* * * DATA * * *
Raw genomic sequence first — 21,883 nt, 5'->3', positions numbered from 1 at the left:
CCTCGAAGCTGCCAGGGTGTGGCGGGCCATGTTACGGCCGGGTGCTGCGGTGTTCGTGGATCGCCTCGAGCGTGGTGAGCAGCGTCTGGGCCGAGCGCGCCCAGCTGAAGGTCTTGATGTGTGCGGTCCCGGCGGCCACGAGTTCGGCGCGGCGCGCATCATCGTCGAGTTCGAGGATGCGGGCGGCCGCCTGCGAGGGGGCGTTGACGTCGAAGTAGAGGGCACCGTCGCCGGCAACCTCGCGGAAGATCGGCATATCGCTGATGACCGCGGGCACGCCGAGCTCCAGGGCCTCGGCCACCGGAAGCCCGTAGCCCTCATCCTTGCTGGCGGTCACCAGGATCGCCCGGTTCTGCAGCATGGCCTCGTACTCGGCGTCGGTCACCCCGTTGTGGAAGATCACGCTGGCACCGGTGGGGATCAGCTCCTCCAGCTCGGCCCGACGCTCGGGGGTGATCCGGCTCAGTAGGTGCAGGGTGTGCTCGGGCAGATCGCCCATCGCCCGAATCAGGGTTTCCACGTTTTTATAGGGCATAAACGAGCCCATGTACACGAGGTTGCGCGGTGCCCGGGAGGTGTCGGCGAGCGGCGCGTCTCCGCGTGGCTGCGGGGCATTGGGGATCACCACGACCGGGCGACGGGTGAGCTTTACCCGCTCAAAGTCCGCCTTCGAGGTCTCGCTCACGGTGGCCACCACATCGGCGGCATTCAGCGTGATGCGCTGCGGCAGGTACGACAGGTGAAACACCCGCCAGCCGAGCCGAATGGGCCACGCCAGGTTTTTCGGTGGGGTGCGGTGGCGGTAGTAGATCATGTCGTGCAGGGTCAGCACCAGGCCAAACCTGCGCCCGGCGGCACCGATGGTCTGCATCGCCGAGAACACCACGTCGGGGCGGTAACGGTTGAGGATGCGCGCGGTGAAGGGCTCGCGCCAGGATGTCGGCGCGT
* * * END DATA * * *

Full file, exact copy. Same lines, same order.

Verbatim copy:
Raw genomic sequence first — 21,883 nt, 5'->3', positions numbered from 1 at the left:
CCTCGAAGCTGCCAGGGTGTGGCGGGCCATGTTACGGCCGGGTGCTGCGGTGTTCGTGGATCGCCTCGAGCGTGGTGAGCAGCGTCTGGGCCGAGCGCGCCCAGCTGAAGGTCTTGATGTGTGCGGTCCCGGCGGCCACGAGTTCGGCGCGGCGCGCATCATCGTCGAGTTCGAGGATGCGGGCGGCCGCCTGCGAGGGGGCGTTGACGTCGAAGTAGAGGGCACCGTCGCCGGCAACCTCGCGGAAGATCGGCATATCGCTGATGACCGCGGGCACGCCGAGCTCCAGGGCCTCGGCCACCGGAAGCCCGTAGCCCTCATCCTTGCTGGCGGTCACCAGGATCGCCCGGTTCTGCAGCATGGCCTCGTACTCGGCGTCGGTCACCCCGTTGTGGAAGATCACGCTGGCACCGGTGGGGATCAGCTCCTCCAGCTCGGCCCGACGCTCGGGGGTGATCCGGCTCAGTAGGTGCAGGGTGTGCTCGGGCAGATCGCCCATCGCCCGAATCAGGGTTTCCACGTTTTTATAGGGCATAAACGAGCCCATGTACACGAGGTTGCGCGGTGCCCGGGAGGTGTCGGCGAGCGGCGCGTCTCCGCGTGGCTGCGGGGCATTGGGGATCACCACGACCGGGCGACGGGTGAGCTTTACCCGCTCAAAGTCCGCCTTCGAGGTCTCGCTCACGGTGGCCACCACATCGGCGGCATTCAGCGTGATGCGCTGCGGCAGGTACGACAGGTGAAACACCCGCCAGCCGAGCCGAATGGGCCACGCCAGGTTTTTCGGTGGGGTGCGGTGGCGGTAGTAGATCATGTCGTGCAGGGTCAGCACCAGGCCAAACCTGCGCCCGGCGGCACCGATGGTCTGCATCGCCGAGAACACCACGTCGGGGCGGTAACGGTTGAGGATGCGCGCGGTGAAGGGCTCGCGCCAGGATGTCGGCGCGT